A Black-billed Cuckoo at Forks of the Credit Provincial Park

A Black-billed Cuckoo at Forks of the Credit Provincial Park

black billed cuckoo - gives us a look from tree - forks of the credit provincial park - ontario

On a warm, sunny June morning, Bob and I set off to explore Forks of the Credit Provincial Park near Caledon, Ontario.  We had never visited that park before, but it seemed a likely destination for us given the bird sightings reported there over the previous few days.  We were excited to see what species we might discover.  As we followed the movements of an Eastern Towhee,  lo and behold, we caught sight of another bird in the same tree:  a Black-billed Cuckoo.

forks of the credit provincial park sign - caledon - ontario

Forks of the Credit Provincial Park, as we soon saw, features myriad trails through a variety of beautiful landscapes, and the best thing of all is that the park is set aside for the sole purposes of hiking and walking, or cross-country skiing and snowshoeing during the winter months.

meadow hiking trail - forks of the credit provincial park - caledon - ontario

The day Bob and I visited the park, numerous walkers and birdwatchers could be spotted along the trails, but the expansiveness of the area meant that we were by ourselves most of the time.

green hillside above kettle lake - forks of the credit provincial park - ontario

As we walked along the Trans Canada Trail, a beautiful vista revealed itself through a gap in the trees.  Kettle Lake, a remnant from the last ice age, sits prettily tucked at the base of a circle of gently sloping hills.  That topography is referred to as kettle and kame, with a kame hill being an irregular shaped hill that resulted from glacial deposits as a glacier retreated, and a kettle lake being carved by the same glacier.

ruins on hillside - forks of the credit provincial park - ontario

All along the trail, a rich variety of trees and shrubs titillated our senses, and yet again, an unexpected break in the foliage had us viewing a gorgeous scene of historic ruins on an opposing grassy knoll.  The history wrapped up in that crumbling edifice  left us eager to explore the site later in the day.  For the time being, our planned route would take us elsewhere.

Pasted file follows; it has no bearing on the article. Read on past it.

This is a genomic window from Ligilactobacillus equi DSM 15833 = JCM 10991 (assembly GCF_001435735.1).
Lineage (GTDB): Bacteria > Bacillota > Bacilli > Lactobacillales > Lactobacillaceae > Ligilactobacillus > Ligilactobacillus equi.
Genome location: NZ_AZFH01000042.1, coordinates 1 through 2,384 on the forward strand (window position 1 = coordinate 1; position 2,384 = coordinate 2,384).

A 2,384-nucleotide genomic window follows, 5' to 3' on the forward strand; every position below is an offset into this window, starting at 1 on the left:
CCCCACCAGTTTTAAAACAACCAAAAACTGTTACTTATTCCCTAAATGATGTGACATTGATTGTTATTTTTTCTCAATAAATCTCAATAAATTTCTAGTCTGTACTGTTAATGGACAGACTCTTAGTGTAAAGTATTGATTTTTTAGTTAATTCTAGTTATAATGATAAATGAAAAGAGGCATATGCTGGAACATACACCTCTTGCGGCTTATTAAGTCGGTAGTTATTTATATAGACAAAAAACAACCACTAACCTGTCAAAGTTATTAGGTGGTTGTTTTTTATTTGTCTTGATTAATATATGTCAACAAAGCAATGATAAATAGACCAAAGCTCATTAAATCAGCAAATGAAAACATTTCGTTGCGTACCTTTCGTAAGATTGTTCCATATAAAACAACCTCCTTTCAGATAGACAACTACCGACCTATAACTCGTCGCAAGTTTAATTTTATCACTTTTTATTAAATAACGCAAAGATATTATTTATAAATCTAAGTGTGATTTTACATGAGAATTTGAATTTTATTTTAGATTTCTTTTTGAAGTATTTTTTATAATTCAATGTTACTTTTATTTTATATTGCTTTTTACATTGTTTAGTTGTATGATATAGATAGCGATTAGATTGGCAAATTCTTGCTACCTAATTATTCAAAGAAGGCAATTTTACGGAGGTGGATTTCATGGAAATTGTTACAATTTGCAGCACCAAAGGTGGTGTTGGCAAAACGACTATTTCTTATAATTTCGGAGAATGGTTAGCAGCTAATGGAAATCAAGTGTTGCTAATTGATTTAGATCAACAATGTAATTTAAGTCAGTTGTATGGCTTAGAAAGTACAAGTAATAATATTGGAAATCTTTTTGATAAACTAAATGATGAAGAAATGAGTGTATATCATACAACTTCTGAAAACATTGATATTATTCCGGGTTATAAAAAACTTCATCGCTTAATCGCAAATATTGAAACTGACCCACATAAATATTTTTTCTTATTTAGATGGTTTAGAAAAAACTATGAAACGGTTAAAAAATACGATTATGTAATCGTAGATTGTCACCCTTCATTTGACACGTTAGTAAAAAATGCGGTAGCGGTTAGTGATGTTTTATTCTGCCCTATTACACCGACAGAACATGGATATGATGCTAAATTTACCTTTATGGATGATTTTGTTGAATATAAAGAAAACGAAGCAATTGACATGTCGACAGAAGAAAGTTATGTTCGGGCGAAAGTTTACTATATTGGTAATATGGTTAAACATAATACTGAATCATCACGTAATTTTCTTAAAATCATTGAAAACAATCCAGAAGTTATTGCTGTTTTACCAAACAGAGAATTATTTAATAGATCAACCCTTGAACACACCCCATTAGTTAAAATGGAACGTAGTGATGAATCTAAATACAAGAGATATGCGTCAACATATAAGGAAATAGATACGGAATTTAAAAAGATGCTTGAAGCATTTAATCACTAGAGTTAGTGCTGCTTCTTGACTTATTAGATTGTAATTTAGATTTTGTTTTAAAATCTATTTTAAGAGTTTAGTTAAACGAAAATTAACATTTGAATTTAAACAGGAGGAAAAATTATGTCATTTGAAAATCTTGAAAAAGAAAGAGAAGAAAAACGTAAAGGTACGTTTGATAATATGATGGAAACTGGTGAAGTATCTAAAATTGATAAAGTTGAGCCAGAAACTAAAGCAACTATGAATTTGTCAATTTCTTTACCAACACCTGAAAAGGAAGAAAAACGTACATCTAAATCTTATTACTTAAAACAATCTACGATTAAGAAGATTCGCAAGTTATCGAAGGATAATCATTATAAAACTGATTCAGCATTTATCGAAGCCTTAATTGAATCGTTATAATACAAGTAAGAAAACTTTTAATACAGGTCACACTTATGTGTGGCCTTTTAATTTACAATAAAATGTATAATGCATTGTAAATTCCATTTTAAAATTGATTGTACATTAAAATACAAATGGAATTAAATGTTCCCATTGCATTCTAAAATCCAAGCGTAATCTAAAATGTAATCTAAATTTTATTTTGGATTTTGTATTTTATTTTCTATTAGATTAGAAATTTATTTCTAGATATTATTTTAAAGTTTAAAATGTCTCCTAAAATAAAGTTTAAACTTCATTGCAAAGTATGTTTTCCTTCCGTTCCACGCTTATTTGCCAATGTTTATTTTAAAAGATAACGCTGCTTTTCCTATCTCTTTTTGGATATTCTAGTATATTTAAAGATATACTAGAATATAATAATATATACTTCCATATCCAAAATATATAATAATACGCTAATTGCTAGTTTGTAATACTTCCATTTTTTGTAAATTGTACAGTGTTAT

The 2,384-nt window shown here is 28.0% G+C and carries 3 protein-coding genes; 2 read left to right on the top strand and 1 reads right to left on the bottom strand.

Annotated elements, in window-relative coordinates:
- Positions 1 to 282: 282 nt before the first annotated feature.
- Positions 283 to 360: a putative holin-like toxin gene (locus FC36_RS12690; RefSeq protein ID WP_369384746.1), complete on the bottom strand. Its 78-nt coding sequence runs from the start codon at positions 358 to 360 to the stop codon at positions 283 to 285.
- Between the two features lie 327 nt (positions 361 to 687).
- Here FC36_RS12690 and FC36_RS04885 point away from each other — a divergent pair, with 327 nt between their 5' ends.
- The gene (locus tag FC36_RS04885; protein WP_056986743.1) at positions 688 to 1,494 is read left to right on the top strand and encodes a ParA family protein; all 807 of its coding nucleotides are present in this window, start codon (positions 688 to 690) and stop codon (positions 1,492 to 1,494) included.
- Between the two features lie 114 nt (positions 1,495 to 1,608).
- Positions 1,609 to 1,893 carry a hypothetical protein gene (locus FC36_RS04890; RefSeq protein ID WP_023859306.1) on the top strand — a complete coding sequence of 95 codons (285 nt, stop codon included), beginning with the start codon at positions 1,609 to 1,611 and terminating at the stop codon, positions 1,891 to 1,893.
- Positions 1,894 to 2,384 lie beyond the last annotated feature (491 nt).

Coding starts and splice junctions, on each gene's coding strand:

black billed cuckoo - long beak - forks of the credit provincial park - ontario

It was along a section of the Bruce Trail, where it connects to the Meadow Trail, that Bob and I came across this very large bird secretively perched near the top of a tree.  The first thing we noted was the bird’s snowy white breast.

black billed cuckoo - sits in tree - forks of the credit provincial park - ontario

From our position below the tree, we primarily had a view of the cuckoo’s underparts, so the pattern on the underside of the tail was noted, as well as the white tips of the tail feathers.  Together with the red eye ring, visible in the first photograph, I believe this cuckoo is an adult since young cuckoos do not show a red eye ring.

black billed cuckoo - sits on a branch - forks of the credit provincial park - ontario

As the breeze jostled the leaves, the cuckoo literally was bounced about by the bobbing branch upon which it sat.  That is when we had a clear view of the cuckoo’s extremely long tail and pointed wings.  This was a bird that we had never seen before, but I recognized it as a cuckoo because of the down-turned bill.

Bob’s video shows the cuckoo hanging on tightly as the tree sways in the breeze.

black billed cuckoo - long wing and tail feathers - forks of the credit - ontario

Cuckoos are notorious for sitting still at length, waiting for prey, and then will hop or run to get at it.  They typically eat caterpillars, grasshoppers, cicadas and katydids.  One interesting fact is that the spines of spiny caterpillars often get stuck in the lining of the cuckoo’s stomach, so periodically the lining of the stomach is shed to get rid of the problem.

black billed cuckoo - back - forks of the credit provincial park - ontario

Black-billed Cuckoos are alternately referred to as “Rain Crows” because they are known for calling more frequently when rain is imminent.  It is a wonder that the cuckoo didn’t exercise its song the day we saw it because thereafter, we had days of rain.

black billed cuckoo - looks ahead - forks of the credit provincial park - ontario

At that point on the trail, Bob and I were pleasantly surrounded by a deciduous forest and appreciative of the shade as the day turned out to be very hot.  Lush, new spring growth fluttered in the breeze, and warm scents nudged from the damp grasses by a passing puff of wind filled our senses with thoughts of a mid-summer’s day.

black billed cuckoo - in a tree - forks of the credit provincial park - ontario

Considering that Black-billed Cuckoos are rather secretive, more often heard than seen, Bob and I were extremely lucky to have the opportunity to photograph and film this slender bird with the warm-brown plumage.  If not for the Eastern Towhee landing on a lower branch of the tree, the cuckoo would have remained undetected by us, lurking within the cover of leaves as we tread softly along the path.

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One comment

  • Only sometimes, do they engage in nest predation. Many times they will build their own nest in low shrubs or on the ground.